For some serenity and blissful countryside, head to Eagle Point and wake up to the sound of the sea, birdsong and stillness. Each plot has a six-amp electric hook-up and all are located near amenities. Their camping pitches are The Horseshoe Cove, Flor’s Cove and the Potato field and for those who really want to get away from it all, you will find a spot “West the Point” and in “Butterfly Bay”.

More info: Eagle Point

4. The Hideaway Camping & Caravan Park, Skibbereen

Off out in Skibbereen is The Hideaway, where tents, caravans and motorhomes are all catered for. There is a specially designated area for ball games and a great playground. The location is just a stone’s throw away from the quaint market town of Skibbereen, where visitors can shop, dine and relax in the many pubs. There are also options for golfing, sea angling, coarse fishing, scenic walks, scuba diving, moonlight kayaking and whale watching.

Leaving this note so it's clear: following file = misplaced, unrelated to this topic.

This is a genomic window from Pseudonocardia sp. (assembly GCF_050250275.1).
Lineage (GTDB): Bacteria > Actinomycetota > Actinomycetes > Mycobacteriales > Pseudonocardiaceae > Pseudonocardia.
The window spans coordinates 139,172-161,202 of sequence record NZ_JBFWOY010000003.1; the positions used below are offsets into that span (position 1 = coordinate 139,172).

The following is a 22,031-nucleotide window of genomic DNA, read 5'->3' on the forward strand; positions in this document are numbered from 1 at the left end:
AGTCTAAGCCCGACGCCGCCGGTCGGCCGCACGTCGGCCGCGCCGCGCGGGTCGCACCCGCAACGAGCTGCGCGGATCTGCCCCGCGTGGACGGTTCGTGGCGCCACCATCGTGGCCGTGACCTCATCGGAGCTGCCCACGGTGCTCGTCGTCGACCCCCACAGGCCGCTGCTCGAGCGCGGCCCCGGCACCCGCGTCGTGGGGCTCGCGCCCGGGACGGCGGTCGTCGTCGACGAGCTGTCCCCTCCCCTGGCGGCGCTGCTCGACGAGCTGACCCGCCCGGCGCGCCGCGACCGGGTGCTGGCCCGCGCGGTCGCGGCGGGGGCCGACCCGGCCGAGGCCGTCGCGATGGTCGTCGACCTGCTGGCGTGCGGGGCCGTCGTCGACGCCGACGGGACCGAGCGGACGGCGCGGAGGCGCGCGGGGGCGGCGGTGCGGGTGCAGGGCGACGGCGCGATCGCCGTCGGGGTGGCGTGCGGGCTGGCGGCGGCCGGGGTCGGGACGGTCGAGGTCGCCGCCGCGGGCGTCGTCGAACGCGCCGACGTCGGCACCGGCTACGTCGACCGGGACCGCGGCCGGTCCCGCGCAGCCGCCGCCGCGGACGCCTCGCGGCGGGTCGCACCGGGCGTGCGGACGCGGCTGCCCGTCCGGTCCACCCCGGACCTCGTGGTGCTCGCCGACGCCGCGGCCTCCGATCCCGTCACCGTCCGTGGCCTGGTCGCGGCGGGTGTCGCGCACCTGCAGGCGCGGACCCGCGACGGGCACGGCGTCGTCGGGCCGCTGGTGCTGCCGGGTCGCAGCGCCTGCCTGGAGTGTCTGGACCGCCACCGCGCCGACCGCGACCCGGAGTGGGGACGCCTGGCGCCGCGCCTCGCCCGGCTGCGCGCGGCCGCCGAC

More info: Camping Ireland

If you have any camping mishaps while in Cork or forget some of your gear, head to Wild Side Sports store based in Bandon. Pop in to say hi, they would be more than happy to help!

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By Orla O'Muiri

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  1. Caitriona Murphy
    July 17, 2020

    I’d leave White Bay off this list. We tried it out last night as it was close to us and we have a 6 yr old first time camper with us. There was no where to pitch our tent and there is rubbish everywhere. It’s a busy strand with obvious frequent parties. There are small dunes but they are covered in campfires and glass and a bad smell. There is a field, blocked with electric and barbed wire fencing, farmer does not want you there! There is a cliff top but its covered in hogweed and it’s hard to get to safely.